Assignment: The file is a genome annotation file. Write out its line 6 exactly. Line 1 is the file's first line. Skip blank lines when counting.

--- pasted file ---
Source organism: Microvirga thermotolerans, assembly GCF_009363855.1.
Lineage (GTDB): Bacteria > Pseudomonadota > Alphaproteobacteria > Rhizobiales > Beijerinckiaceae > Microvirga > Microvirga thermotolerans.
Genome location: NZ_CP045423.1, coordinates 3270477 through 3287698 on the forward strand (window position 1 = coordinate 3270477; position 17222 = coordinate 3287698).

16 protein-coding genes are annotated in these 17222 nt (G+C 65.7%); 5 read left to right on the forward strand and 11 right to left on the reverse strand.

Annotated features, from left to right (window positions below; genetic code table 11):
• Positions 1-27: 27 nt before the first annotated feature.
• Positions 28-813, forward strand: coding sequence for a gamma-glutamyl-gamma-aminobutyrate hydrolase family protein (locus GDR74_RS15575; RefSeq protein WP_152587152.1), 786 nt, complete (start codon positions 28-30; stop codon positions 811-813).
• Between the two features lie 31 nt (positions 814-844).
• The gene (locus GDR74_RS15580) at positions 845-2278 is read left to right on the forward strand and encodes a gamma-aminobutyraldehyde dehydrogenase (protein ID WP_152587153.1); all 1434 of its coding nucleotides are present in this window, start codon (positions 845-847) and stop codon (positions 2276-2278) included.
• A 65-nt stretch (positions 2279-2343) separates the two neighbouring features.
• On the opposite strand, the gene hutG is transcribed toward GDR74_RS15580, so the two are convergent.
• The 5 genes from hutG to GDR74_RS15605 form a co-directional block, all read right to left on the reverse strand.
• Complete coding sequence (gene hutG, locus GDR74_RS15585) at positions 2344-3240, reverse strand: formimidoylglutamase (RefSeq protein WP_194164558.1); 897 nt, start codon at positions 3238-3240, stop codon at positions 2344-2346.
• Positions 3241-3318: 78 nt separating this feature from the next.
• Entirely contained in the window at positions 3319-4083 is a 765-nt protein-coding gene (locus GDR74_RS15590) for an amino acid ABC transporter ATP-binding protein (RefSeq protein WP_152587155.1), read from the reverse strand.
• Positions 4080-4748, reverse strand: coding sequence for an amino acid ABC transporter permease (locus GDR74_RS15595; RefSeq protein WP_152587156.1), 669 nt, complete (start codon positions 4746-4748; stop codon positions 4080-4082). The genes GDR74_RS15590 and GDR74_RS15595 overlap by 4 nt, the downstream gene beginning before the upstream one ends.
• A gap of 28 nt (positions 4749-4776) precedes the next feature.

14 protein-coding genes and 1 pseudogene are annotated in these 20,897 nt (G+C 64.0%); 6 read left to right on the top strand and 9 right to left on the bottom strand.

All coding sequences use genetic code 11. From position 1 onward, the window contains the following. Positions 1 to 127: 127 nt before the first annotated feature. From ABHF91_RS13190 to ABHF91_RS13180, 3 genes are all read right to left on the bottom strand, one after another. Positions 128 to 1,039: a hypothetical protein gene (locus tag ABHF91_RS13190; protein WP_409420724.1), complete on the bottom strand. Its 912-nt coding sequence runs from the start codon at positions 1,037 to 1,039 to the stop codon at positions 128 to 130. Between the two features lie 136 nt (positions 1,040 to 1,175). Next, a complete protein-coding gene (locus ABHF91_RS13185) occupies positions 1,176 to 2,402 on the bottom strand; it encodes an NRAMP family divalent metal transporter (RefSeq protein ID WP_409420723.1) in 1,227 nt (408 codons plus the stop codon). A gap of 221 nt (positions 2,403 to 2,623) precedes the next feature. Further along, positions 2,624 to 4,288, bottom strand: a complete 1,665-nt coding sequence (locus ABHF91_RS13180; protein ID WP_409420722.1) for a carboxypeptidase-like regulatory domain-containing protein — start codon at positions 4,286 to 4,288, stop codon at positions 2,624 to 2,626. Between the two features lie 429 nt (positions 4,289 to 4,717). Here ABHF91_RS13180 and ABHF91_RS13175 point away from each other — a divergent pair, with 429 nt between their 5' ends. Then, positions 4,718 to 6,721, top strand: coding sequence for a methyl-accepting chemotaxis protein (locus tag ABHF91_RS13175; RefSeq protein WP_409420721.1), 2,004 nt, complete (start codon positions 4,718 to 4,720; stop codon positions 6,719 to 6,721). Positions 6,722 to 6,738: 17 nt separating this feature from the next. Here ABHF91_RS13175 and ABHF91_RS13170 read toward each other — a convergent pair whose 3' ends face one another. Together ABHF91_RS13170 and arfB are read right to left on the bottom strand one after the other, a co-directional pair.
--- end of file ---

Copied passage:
• Positions 1-27: 27 nt before the first annotated feature.